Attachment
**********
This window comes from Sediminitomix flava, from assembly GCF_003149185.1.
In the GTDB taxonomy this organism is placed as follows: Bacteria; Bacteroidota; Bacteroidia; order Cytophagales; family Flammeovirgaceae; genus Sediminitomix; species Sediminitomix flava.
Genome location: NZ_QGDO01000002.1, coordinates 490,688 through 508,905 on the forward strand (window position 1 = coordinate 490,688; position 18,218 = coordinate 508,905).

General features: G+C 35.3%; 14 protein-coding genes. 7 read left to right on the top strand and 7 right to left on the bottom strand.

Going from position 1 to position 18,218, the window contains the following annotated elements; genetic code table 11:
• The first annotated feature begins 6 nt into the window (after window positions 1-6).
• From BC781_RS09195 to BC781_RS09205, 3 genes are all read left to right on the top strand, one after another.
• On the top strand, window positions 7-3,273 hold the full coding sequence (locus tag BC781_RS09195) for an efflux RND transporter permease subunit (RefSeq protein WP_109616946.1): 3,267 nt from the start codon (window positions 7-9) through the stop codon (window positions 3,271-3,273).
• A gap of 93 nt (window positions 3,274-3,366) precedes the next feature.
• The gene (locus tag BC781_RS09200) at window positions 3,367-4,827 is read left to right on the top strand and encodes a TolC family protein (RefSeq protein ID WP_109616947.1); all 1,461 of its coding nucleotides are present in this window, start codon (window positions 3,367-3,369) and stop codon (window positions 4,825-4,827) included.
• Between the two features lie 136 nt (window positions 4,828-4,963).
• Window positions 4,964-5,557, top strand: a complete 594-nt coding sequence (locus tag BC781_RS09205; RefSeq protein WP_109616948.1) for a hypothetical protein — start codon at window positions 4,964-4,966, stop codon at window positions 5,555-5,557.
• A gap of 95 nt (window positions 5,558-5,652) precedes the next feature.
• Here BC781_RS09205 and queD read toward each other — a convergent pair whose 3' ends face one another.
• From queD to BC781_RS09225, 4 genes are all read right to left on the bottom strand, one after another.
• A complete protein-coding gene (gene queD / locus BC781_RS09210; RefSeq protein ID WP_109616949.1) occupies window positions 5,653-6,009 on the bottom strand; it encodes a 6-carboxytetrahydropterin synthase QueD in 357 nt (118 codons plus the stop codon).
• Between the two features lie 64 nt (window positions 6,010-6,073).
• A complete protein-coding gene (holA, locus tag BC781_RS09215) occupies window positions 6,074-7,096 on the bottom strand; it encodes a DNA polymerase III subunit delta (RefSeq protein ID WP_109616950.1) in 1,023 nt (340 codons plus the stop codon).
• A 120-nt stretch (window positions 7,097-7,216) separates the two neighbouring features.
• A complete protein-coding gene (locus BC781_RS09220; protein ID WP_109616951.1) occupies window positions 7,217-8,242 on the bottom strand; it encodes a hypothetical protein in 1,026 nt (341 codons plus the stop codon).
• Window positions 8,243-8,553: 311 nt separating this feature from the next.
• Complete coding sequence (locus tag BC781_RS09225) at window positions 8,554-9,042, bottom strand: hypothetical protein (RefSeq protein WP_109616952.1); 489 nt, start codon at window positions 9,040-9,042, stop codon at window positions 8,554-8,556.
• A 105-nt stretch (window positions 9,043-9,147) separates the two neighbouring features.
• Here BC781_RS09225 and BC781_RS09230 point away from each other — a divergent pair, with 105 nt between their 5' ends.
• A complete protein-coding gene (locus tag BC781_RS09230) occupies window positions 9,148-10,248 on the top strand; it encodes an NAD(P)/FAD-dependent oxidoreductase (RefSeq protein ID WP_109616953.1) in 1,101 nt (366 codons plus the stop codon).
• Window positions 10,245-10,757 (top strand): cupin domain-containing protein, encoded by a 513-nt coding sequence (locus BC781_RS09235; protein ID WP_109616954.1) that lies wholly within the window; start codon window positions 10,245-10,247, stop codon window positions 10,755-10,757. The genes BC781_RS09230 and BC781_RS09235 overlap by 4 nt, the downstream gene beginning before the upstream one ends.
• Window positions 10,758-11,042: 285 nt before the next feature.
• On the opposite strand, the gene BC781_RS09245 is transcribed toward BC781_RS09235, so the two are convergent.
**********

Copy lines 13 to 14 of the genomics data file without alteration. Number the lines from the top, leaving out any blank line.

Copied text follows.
• A gap of 95 nt (window positions 5,558-5,652) precedes the next feature.
• Here BC781_RS09205 and queD read toward each other — a convergent pair whose 3' ends face one another.